6.262 | Spring 2011 | Graduate

# Discrete Stochastic Processes

## Syllabus

### Course Meeting Times

Lectures: 2 sessions / week, 1.5 hours / session

### Course Description

Discrete stochastic processes are essentially probabilistic systems that evolve in time via random changes occurring at discrete fixed or random intervals. This course aims to help students acquire both the mathematical principles and the intuition necessary to create, analyze, and understand insightful models for a broad range of these processes. The range of areas for which discrete stochastic-process models are useful is constantly expanding, and includes many applications in engineering, physics, biology, operations research and finance.

### Prerequisites

Thorough understanding of elementary probability at the level of 6.041/6.341, which uses the following text:

Bertsekas, Dimitri, and John Tsitsiklis. Introduction to Probability. 2nd ed. Athena Scientific, 2008. ISBN: 9781886529236.

Some patience and affinity for careful mathematical reasoning.

### Homework

Homework assignments will be passed out each Wednesday in class; your solutions are due the following Wednesday and official solutions will be available before the weekend. A subset of the problems will be graded. You are responsible for using the official solutions to make sure that you understand the solutions to both the graded and the ungraded problems.

The homework is an important aspect of the course. You are encouraged to collaborate with your classmates (helping someone else learn is certainly one of the best ways to enhance your own understanding). You are also encouraged to get help from us or anyone else, but you must write out your own solutions.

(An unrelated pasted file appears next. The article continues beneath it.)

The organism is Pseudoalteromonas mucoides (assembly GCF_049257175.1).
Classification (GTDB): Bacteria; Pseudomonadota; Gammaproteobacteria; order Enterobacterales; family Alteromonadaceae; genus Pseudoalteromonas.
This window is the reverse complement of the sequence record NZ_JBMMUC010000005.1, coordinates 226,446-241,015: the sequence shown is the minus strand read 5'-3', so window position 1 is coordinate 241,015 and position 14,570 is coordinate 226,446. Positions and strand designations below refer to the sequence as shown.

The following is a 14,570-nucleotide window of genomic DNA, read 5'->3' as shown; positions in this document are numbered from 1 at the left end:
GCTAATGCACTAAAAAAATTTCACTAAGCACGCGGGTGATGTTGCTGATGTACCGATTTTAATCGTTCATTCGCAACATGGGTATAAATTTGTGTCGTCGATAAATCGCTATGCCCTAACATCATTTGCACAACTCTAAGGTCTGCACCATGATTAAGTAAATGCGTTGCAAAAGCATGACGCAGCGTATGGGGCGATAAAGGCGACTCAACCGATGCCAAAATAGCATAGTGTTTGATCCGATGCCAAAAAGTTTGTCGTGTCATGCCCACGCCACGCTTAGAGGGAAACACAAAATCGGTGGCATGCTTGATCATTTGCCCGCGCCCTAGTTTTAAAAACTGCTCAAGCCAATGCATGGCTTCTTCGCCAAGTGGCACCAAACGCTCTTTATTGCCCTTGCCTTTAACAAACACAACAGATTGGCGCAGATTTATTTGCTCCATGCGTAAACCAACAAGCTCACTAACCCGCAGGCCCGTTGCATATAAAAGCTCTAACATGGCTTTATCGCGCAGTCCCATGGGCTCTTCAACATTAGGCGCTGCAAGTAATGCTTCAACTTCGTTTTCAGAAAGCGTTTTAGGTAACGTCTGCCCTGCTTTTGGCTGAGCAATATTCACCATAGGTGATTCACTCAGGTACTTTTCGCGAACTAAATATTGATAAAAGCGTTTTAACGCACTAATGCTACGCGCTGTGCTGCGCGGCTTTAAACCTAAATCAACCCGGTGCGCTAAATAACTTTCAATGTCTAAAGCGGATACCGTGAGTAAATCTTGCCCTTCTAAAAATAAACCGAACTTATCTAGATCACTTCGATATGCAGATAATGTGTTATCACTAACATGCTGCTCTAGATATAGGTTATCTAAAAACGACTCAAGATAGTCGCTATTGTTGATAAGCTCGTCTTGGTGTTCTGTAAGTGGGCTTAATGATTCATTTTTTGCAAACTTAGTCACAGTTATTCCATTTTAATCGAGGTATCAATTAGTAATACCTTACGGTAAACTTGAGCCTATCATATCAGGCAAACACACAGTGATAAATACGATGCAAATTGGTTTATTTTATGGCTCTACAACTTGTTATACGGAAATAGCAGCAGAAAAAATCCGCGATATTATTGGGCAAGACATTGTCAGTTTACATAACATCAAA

This is a graduate subject, and you are expected to choose your own way to understand the material. We are eager to help, but you are responsible to use the class notes, the lectures, the recitations, the homework, and contact with other students and us to develop that understanding. Knowing how to do the assigned problems is important, but by no means sufficient. You should learn to ask your own questions and find your own answers in understanding the material covered. Again, we are eager to help in this process.

As a very rough guide, the split between the quiz, the final, and the homework in determining your grade is as follows:

ACTIVITIES PERCENTAGES
Quiz 35%
Final 45%
Homework 20%

If we are successful in working with all of you to understand the material in reasonable depth, we will be delighted to give you all A’s. To the extent we are less successful, then if we have evidence that you have made substantial progress in learning the material, you will get an A or a B. If we have no such evidence, the grade might be lower.

## Course Info

Spring 2011
##### Learning Resource Types
Problem Sets with Solutions
Exams with Solutions
Online Textbook
Lecture Videos